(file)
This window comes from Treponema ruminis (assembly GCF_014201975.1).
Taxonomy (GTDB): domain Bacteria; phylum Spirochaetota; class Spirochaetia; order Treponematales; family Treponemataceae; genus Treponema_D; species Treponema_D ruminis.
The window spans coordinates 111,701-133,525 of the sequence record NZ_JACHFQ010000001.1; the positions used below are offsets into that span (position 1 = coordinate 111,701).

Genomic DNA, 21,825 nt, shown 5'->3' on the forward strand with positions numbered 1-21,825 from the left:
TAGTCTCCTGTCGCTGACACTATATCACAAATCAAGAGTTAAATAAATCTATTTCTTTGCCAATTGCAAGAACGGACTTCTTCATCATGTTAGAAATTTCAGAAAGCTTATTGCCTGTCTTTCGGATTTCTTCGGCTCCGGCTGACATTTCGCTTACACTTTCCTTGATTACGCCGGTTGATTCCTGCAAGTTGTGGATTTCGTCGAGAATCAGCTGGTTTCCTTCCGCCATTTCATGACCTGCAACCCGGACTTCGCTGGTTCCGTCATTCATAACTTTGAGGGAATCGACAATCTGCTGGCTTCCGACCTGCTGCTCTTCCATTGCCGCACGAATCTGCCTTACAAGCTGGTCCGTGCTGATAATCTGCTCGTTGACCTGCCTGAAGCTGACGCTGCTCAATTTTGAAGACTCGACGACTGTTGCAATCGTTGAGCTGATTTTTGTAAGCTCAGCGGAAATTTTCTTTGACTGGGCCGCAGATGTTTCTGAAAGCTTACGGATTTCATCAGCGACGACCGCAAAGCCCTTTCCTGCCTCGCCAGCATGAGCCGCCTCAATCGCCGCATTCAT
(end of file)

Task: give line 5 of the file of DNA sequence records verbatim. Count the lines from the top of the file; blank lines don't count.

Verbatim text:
TAGTCTCCTGTCGCTGACACTATATCACAAATCAAGAGTTAAATAAATCTATTTCTTTGCCAATTGCAAGAACGGACTTCTTCATCATGTTAGAAATTTCAGAAAGCTTATTGCCTGTCTTTCGGATTTCTTCGGCTCCGGCTGACATTTCGCTTACACTTTCCTTGATTACGCCGGTTGATTCCTGCAAGTTGTGGATTTCGTCGAGAATCAGCTGGTTTCCTTCCGCCATTTCATGACCTGCAACCCGGACTTCGCTGGTTCCGTCATTCATAACTTTGAGGGAATCGACAATCTGCTGGCTTCCGACCTGCTGCTCTTCCATTGCCGCACGAATCTGCCTTACAAGCTGGTCCGTGCTGATAATCTGCTCGTTGACCTGCCTGAAGCTGACGCTGCTCAATTTTGAAGACTCGACGACTGTTGCAATCGTTGAGCTGATTTTTGTAAGCTCAGCGGAAATTTTCTTTGACTGGGCCGCAGATGTTTCTGAAAGCTTACGGATTTCATCAGCGACGACCGCAAAGCCCTTTCCTGCCTCGCCAGCATGAGCCGCCTCAATCGCCGCATTCAT